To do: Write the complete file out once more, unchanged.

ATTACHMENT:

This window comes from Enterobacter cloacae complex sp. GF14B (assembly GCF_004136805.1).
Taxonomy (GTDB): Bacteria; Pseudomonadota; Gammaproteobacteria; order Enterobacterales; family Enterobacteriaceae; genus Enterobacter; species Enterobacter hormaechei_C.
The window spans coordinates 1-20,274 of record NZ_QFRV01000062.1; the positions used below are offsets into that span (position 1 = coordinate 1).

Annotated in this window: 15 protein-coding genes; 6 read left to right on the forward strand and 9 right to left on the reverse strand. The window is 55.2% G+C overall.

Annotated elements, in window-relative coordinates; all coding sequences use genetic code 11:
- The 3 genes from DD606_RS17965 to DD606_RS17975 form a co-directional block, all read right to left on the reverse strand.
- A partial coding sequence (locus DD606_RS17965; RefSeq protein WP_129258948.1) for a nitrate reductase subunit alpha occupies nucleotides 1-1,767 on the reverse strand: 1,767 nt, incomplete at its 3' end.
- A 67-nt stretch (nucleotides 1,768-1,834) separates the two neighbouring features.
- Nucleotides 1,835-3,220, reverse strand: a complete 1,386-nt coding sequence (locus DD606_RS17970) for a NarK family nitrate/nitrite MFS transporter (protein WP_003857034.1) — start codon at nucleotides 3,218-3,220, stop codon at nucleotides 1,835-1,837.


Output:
This window comes from Enterobacter cloacae complex sp. GF14B (assembly GCF_004136805.1).
Taxonomy (GTDB): Bacteria; Pseudomonadota; Gammaproteobacteria; order Enterobacterales; family Enterobacteriaceae; genus Enterobacter; species Enterobacter hormaechei_C.
The window spans coordinates 1-20,274 of record NZ_QFRV01000062.1; the positions used below are offsets into that span (position 1 = coordinate 1).

Annotated in this window: 15 protein-coding genes; 6 read left to right on the forward strand and 9 right to left on the reverse strand. The window is 55.2% G+C overall.

Annotated elements, in window-relative coordinates; all coding sequences use genetic code 11:
- The 3 genes from DD606_RS17965 to DD606_RS17975 form a co-directional block, all read right to left on the reverse strand.
- A partial coding sequence (locus DD606_RS17965; RefSeq protein WP_129258948.1) for a nitrate reductase subunit alpha occupies nucleotides 1-1,767 on the reverse strand: 1,767 nt, incomplete at its 3' end.
- A 67-nt stretch (nucleotides 1,768-1,834) separates the two neighbouring features.
- Nucleotides 1,835-3,220, reverse strand: a complete 1,386-nt coding sequence (locus DD606_RS17970) for a NarK family nitrate/nitrite MFS transporter (protein WP_003857034.1) — start codon at nucleotides 3,218-3,220, stop codon at nucleotides 1,835-1,837.